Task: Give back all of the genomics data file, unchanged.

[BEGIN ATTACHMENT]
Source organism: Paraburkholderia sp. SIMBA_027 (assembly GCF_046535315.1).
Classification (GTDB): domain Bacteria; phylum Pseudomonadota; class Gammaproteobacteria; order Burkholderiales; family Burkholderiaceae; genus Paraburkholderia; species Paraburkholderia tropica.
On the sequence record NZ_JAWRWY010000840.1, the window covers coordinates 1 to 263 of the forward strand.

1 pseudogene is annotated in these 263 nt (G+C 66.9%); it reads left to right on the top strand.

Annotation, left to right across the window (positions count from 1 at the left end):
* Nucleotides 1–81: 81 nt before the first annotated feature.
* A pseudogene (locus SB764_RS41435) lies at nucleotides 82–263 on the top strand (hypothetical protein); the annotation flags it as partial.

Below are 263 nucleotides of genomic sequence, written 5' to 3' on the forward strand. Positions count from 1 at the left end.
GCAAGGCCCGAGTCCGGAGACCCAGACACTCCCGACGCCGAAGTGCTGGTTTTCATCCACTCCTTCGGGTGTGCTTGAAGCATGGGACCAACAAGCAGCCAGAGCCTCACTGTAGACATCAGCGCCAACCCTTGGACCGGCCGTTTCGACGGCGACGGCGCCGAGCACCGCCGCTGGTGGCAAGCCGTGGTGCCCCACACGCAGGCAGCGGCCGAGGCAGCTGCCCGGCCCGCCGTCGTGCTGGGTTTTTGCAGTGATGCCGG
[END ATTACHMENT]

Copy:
Source organism: Paraburkholderia sp. SIMBA_027 (assembly GCF_046535315.1).
Classification (GTDB): domain Bacteria; phylum Pseudomonadota; class Gammaproteobacteria; order Burkholderiales; family Burkholderiaceae; genus Paraburkholderia; species Paraburkholderia tropica.
On the sequence record NZ_JAWRWY010000840.1, the window covers coordinates 1 to 263 of the forward strand.

1 pseudogene is annotated in these 263 nt (G+C 66.9%); it reads left to right on the top strand.

Annotation, left to right across the window (positions count from 1 at the left end):
* Nucleotides 1–81: 81 nt before the first annotated feature.
* A pseudogene (locus SB764_RS41435) lies at nucleotides 82–263 on the top strand (hypothetical protein); the annotation flags it as partial.

Below are 263 nucleotides of genomic sequence, written 5' to 3' on the forward strand. Positions count from 1 at the left end.
GCAAGGCCCGAGTCCGGAGACCCAGACACTCCCGACGCCGAAGTGCTGGTTTTCATCCACTCCTTCGGGTGTGCTTGAAGCATGGGACCAACAAGCAGCCAGAGCCTCACTGTAGACATCAGCGCCAACCCTTGGACCGGCCGTTTCGACGGCGACGGCGCCGAGCACCGCCGCTGGTGGCAAGCCGTGGTGCCCCACACGCAGGCAGCGGCCGAGGCAGCTGCCCGGCCCGCCGTCGTGCTGGGTTTTTGCAGTGATGCCGG